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   avant-garde movies, motion graphics, and theory


Morphology and Structure

story © Michael Betancourt | published June 14, 1998 | permalink | TwitThis Digg Facebook StumbleUpon  |  



Avant-GardeMovies
(1)
	a priori expressions are limited to the physical materials*; in extreme forms it is 
	hoped to produce a phenomenological experience of the physical presence of the 
	material as a material
				(*note link to Marxist theory, Greenbergian modernism)


	technological potentials			IMAGE
	of moving images				CAMERA
	(movies) describing				BASE
	areas of technological				EDITING
	advancement					PROJECTION
							SCREEN
							SOUND

		technological potentials always determine aesthetics
		in materials-oriented formalism; this is why development
		and expansion of materials is so important to that formalism
		understanding this formalism is a necessary condition for
		escaping from it

[this list of seven categories is sufficient to cover all formal
development of movies and statics in any support system, 
whether film, television, computer or any other medium as
yet undeveloped.]
(2)

	The connection of formalism to specific technological particulars of a specific 
historical moment has killed it. (Greenbergian formalism is a dead end.)
	What is needed is a formalism of ideas drawing together all that has gone before: 
a hybrid, mongrel, impure formalism

	We need to make movies, not films, videos, etc.
	We need to make statics, not paintings, photographs, etc.
	We need to make Art, not money, fashion or fame

(to paraphrase Cage)
	We need the right goals to make the next thing
	When we work to be famous, to be successful (money), etc.
	We do not do what is needed.

	We no not need just any artwork, but the right sort
	We do not need just any aesthetic, but the right sort
	We do not need something else than what we are doing

	We need to begin by saying "no" so that we can say "yes"

	What is it that we need?
 

(3)

previous formalisms privilege the materials above the cognitive-material-formal relationship.
	this tends to become reductive: the physical properties of the materials become
 	much more important than the above relationship where the materials are the
 	intersection of the cognitive processes and the formal properties of a specific
 	work revealed in the materials (through the shaped materials). thus physical
 	material is itself less important than the shape those materials are in, and the
 	cognitive* experience of a living person interacting with it.

* cognitive, in this sense, means all thoughts, emotions, responses of the individual in 
experiencing the work. (the work appears through the material-formal relationship)

	In effect, meaning and experience are more important than the physical materials,
 	but are only considered as revealed in and through the audience's interaction with
	the work. Meaning is a function of the probability of the interpretation.  Intentions, 
	beliefs, etc. of the artist are of no relevance to this formalism (they must be visible
	within the work to matter).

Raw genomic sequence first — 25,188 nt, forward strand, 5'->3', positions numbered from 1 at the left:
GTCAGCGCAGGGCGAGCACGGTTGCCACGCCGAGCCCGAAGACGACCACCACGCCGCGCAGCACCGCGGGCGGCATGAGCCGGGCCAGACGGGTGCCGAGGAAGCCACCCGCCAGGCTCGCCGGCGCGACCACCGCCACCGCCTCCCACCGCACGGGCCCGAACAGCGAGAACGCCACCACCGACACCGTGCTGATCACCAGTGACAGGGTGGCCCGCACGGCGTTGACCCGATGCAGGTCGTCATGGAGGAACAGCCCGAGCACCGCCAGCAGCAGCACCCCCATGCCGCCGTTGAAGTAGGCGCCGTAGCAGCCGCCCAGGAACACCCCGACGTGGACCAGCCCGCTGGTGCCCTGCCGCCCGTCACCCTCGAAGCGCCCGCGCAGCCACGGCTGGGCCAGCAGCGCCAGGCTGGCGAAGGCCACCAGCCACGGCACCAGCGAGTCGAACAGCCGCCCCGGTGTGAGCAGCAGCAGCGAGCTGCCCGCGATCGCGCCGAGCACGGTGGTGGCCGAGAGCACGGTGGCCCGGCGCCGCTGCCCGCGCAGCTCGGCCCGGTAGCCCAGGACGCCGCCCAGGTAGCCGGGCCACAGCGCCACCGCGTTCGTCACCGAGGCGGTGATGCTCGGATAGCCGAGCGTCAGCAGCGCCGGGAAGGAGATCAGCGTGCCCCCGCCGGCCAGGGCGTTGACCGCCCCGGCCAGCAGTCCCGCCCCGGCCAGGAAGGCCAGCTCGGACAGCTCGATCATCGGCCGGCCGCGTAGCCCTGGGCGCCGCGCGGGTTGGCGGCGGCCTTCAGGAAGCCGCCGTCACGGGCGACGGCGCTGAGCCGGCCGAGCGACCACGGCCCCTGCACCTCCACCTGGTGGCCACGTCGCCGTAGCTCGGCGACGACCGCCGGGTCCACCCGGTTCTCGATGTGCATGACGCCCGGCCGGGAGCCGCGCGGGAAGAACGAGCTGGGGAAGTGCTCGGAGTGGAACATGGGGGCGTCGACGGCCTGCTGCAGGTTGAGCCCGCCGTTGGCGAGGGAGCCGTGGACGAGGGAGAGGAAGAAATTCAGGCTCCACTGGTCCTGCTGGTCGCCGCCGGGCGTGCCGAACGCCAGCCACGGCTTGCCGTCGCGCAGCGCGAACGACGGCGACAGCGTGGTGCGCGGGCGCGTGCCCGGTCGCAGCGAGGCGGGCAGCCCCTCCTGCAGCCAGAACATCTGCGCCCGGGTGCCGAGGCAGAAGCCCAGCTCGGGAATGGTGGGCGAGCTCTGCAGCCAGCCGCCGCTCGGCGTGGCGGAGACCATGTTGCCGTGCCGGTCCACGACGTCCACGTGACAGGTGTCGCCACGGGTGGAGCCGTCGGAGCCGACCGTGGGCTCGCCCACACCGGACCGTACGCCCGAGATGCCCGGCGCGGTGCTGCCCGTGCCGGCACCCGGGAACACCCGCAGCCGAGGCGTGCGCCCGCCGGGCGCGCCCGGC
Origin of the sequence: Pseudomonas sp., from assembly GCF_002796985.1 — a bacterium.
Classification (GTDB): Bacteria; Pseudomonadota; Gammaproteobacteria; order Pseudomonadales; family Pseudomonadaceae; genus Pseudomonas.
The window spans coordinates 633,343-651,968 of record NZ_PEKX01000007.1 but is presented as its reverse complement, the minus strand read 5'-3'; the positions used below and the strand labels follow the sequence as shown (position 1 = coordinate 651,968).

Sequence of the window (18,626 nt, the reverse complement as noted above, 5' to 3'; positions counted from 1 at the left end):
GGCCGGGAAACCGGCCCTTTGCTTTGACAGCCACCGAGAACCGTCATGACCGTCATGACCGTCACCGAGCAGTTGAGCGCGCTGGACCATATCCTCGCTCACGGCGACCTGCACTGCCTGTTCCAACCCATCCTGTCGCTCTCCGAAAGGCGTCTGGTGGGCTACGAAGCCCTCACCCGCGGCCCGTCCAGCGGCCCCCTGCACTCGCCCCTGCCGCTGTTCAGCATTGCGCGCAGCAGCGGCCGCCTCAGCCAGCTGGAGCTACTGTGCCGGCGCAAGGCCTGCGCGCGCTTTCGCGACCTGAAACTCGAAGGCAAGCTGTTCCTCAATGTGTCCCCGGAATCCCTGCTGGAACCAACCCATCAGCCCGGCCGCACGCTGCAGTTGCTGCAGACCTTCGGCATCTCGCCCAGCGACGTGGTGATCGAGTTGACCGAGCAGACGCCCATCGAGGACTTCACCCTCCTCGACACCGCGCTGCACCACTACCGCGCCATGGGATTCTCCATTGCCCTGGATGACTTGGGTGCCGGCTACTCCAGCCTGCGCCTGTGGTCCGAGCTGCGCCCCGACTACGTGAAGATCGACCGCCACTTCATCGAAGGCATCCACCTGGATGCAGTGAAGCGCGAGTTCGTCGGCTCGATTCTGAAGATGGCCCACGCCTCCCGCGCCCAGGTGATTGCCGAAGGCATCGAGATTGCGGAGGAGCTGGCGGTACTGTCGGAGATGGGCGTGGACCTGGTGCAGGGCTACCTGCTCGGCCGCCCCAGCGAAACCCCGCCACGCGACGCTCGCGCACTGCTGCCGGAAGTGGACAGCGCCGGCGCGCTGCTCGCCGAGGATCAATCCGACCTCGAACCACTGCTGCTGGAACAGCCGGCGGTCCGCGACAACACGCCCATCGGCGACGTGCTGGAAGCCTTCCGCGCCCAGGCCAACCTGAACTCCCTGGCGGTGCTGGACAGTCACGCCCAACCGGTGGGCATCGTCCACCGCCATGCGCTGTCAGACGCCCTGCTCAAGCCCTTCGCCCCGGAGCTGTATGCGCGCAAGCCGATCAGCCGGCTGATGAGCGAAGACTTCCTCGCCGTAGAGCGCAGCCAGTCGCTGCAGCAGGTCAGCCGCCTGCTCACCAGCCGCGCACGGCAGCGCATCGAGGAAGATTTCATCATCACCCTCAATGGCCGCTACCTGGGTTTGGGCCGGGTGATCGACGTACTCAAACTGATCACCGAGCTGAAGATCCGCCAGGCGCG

biological rather than materials-oriented formalism
		cognitive/perceptual -- understanding or thinking process

previous formalisms, because of their privileging of materials ignore the possibilities of 
anything which does not further this arid 'purity.'
	historically,  formalism is a matter of purity, thus exclusion rather than one of
 	synthesis, hence: combination. The formalism I am discussing is not the romantic
 	total work of art, but rather one where specific experiences are designed within a
 	array of potentials (all works are a selection from these potentials anyway)

	the need is for a formalism based on the relation-response to the materials, not the
 	materials in themselves (not Greenberg). this would be a formalism of emotions
 	than meanings (always plural) rather than a formalism dedicated to
 	phenomenological presence and purity -- both lead to aesthetic boredom quickly.

previous formalisms lead no where: they contain their own failure (formal exhaustion) within 
their limitations and exclusions.
	a new formalism must be based on inclusion rather than exclusion -- "more" rather 
	than "less"
 

(4)

		self-referential: refers to itself within the context of the work itself

		auto-referential: refers to itself, not within the context of the work, but
 			through the materials. i.e. the 'noise' level of the work makes one aware of
 			the materials, thus of the work through (within) those materials.
 				[unconscious reference, reference without attempting it or "being aware" it]

self-reference is a typically Modern technique while auto-reference tends to be the result
of naive attempts (without technique or materials) at what is produced by master craftsmen. 
while this is often the case, simply leaving 'in' the flaws of production 
(dirt, fingerprints, hairs, scratches, etc.) can result in an auto-referential work. The 
photographs of Brancusi, and the early films of Warhol are prime examples of the auto-
referential technique in action, although in the case of Warhol this is coupled with a
very calculating self-referentiality as well. (home movies)

we speak of self- and auto-reference as formal elements of the object as interpreted to 
refer to the physical reality of the object itself. self-reference is a function of
interpreting content, while auto-reference is a function of interpreting materials





 
 

 
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